Hurricanes are deadly serious. And, for the most
part, television weather coverage does a
commendable job of letting us know where and when
to expect the big winds and waves. So why does so
much of TV’s hurricane coverage make us want to
Vic and I have been especially suspicious of TV’s
hurricane coverage ever since Dan Rather reported
on Hurricane Andrew from the wrong coast. While
Florida’s East Coast was getting blasted, Dan
positioned himself in beautiful weather on the
West Coast and told people how bad it was going to
get. But it never did. The damage was confined to
the Miami-Homestead area.
The Weather Channel’s motto is “Live by it.” But
often it seems that what they really want us to do
is live in fear by it. Fear sells. Fear keeps you
at home in front of the TV set. TV news’ mantra is
if it bleeds, it leads. So, bleeding or not, they
want you to think wolves are at the doorstep.
Be afraid, they say. Be very afraid. We could all
be killed. But don’t panic. TV’s problem is that
the placid waves and light winds shown on the TV
screen don’t match the antics and false alarms
sounded by their reporters. Don’t they realize
people out there in TV land are chuckling?
I applaud the new TV newsroom technologies that
show precisely where the winds and rain are
heaviest, right down to the neighborhood. I like
it when they list the shelters open, schools
closed, and things to buy and things to do. But
when they send their crews on the road, all the
channels become the comedy channel. Even Jay Leno
cracks jokes about it.
To honor the best performances, I recently founded
the Academy of Boob Tube Hurricane Coverage.
Nominations for the 2005 awards are now open.
Best actor in a leading role.
My nomination goes to
the national cable anchor reporting on Hurricane
Emily from the Florida Panhandle for the best ad
lib. …That was intense. Ohmigod, the aluminum sign
is blowing this way. No, it’s going the other way.
Watch out, watch out, we could all be killed.
Somebody should get that sign under control before
it kills me.
Here we had "team coverage" where
one reporter screen-played in a parking lot during
a light rain. He ran from puddle to puddle saying,
"you can see the water beginning to pool here.”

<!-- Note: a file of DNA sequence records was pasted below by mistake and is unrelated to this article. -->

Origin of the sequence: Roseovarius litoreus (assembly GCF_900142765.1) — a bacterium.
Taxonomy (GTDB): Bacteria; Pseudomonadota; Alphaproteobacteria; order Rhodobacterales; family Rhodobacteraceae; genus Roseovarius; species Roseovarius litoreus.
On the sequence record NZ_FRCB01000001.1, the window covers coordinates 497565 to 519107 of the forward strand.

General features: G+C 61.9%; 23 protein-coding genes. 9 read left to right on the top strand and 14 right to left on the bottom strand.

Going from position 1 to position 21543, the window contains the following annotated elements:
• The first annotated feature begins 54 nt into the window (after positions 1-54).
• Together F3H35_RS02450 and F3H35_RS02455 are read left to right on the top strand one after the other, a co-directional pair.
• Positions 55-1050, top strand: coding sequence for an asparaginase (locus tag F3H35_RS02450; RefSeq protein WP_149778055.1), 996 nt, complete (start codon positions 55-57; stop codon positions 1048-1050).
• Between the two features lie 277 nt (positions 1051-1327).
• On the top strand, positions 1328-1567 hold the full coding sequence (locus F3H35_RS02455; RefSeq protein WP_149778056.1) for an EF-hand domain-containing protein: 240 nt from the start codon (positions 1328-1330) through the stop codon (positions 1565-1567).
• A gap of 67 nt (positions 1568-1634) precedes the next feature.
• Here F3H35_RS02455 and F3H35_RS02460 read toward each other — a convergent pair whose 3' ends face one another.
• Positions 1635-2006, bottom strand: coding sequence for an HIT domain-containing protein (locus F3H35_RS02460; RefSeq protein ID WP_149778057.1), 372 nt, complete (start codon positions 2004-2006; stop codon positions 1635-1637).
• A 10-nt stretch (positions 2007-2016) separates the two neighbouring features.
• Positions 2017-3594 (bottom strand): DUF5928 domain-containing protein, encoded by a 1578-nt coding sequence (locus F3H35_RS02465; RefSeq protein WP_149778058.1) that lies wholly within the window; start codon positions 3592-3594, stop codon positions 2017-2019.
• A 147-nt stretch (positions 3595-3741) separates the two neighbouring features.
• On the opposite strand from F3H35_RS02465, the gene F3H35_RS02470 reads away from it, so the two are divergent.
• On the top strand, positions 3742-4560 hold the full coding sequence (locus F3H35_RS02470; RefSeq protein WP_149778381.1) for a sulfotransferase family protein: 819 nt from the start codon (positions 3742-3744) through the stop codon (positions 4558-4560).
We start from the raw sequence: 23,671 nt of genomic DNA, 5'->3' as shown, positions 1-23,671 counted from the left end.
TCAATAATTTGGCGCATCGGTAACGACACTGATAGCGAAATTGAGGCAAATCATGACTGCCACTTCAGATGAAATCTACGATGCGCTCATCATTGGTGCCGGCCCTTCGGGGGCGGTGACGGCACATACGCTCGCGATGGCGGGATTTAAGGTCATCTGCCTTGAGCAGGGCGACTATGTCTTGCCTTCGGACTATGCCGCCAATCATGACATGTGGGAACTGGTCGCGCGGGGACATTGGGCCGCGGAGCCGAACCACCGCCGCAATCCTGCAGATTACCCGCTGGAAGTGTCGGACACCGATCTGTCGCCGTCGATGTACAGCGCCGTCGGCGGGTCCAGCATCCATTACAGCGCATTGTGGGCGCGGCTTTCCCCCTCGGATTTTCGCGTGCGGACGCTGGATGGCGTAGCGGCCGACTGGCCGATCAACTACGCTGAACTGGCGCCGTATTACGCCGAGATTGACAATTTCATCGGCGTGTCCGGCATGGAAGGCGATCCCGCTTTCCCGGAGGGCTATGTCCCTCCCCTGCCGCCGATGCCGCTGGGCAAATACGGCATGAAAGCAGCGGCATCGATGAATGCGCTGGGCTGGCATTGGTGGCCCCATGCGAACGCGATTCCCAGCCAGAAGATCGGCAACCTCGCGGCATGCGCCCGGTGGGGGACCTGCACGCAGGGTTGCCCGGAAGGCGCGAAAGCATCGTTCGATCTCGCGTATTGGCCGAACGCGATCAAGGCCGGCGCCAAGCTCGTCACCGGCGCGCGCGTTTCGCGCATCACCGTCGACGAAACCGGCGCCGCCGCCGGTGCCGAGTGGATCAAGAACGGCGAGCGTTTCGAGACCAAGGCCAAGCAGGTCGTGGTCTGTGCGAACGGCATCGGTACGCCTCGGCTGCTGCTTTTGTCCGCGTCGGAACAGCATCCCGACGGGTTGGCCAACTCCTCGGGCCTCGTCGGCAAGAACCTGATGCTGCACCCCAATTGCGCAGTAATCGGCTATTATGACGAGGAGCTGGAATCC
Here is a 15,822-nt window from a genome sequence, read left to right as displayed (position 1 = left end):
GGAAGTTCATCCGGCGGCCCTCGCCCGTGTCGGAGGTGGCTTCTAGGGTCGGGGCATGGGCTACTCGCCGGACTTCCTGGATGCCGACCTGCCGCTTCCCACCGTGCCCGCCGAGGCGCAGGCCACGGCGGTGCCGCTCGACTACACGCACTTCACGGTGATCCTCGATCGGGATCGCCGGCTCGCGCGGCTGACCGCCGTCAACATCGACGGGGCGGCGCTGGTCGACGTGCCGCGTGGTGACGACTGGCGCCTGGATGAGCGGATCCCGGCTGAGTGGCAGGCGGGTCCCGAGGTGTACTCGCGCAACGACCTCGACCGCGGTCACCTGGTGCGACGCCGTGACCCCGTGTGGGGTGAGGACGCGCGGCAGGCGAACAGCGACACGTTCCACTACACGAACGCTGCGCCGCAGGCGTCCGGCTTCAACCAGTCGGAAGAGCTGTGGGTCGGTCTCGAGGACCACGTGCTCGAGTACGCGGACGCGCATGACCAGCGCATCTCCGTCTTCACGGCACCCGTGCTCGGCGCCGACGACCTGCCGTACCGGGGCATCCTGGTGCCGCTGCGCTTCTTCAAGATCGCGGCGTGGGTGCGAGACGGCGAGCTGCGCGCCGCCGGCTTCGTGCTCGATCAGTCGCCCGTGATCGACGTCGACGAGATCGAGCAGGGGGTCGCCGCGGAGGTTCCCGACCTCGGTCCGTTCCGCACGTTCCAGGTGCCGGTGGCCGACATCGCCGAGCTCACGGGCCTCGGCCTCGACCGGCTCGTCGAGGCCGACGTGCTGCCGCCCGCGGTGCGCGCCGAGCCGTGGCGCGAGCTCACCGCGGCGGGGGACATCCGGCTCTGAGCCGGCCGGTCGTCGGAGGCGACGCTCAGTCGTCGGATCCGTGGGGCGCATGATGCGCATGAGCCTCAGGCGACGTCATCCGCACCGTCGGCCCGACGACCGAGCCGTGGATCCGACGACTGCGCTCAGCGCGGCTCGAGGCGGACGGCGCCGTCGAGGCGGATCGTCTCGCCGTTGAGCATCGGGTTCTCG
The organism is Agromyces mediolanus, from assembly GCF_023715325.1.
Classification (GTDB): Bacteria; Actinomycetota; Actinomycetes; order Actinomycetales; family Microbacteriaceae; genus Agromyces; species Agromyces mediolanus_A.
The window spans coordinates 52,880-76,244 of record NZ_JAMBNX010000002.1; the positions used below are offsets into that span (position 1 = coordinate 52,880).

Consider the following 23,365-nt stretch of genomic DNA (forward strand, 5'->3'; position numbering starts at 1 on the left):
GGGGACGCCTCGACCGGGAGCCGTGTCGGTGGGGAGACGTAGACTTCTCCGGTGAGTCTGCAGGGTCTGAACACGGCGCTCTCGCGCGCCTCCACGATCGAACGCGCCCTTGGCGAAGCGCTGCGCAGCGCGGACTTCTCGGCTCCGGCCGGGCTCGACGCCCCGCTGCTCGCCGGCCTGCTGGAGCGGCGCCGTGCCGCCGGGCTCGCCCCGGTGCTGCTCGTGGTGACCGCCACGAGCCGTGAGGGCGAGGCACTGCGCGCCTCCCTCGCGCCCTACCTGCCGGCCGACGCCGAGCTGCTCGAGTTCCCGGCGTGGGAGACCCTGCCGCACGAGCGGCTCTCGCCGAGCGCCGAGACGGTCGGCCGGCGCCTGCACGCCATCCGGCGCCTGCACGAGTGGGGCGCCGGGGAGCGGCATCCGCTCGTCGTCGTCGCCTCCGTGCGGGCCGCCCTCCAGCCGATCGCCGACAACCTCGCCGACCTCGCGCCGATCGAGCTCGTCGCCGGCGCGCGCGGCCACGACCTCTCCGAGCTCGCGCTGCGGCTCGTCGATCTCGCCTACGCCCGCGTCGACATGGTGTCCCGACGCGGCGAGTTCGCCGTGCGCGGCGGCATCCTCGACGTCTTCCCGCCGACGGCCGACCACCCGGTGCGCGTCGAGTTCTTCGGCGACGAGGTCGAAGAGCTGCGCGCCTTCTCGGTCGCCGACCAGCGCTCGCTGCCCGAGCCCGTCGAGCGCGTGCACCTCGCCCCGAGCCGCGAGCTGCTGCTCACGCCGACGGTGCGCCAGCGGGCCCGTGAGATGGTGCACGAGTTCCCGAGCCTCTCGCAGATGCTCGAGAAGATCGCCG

Another time I saw a reporter standing on the
beach, pants rolled up, the waves less than a foot
high saying, "the waves appear to be building."
This year all the nominations are for
20-something-year-old blonde female reporters
wearing lots of makeup and fashionable
expense-account rain slickers…but no rain hat.
Best visual effects.
A morning talk show weather personality stood on a
Panhandle beach reporting on a TV video truck
laying on its side. I thought TV was supposed to
cover the news, not make it.
Best foreign language program.
Have you noticed that it is no longer good enough
to call it a hurricane. Now, it’s a “hurricane
event.” And, the hurricane is not going to affect
this or that area, it is going to “impact” it.
The Weather Channel tells us where “impacts” will
Best unoriginal script.
Vic and I listen for clichés and we are never
disappointed. Batten down the hatches. Hunker
down. It’s raining cats and dogs, folks. It’s
just a matter of time. Packing horrific winds.
Making landfall. Path of destruction. Area of
combat. We give each other a there-they-go-again
I’d give a real award to somebody for the
television technologies that give us early
warnings and dramatic real time radar and
satellite pictures. There’s no need for the
reporters to stage or exaggerate the news. Timely
on location reports speak for themselves.
Hurricanes are serious. Unfortunately, most TV
coverage from the scene is just plain frivolous.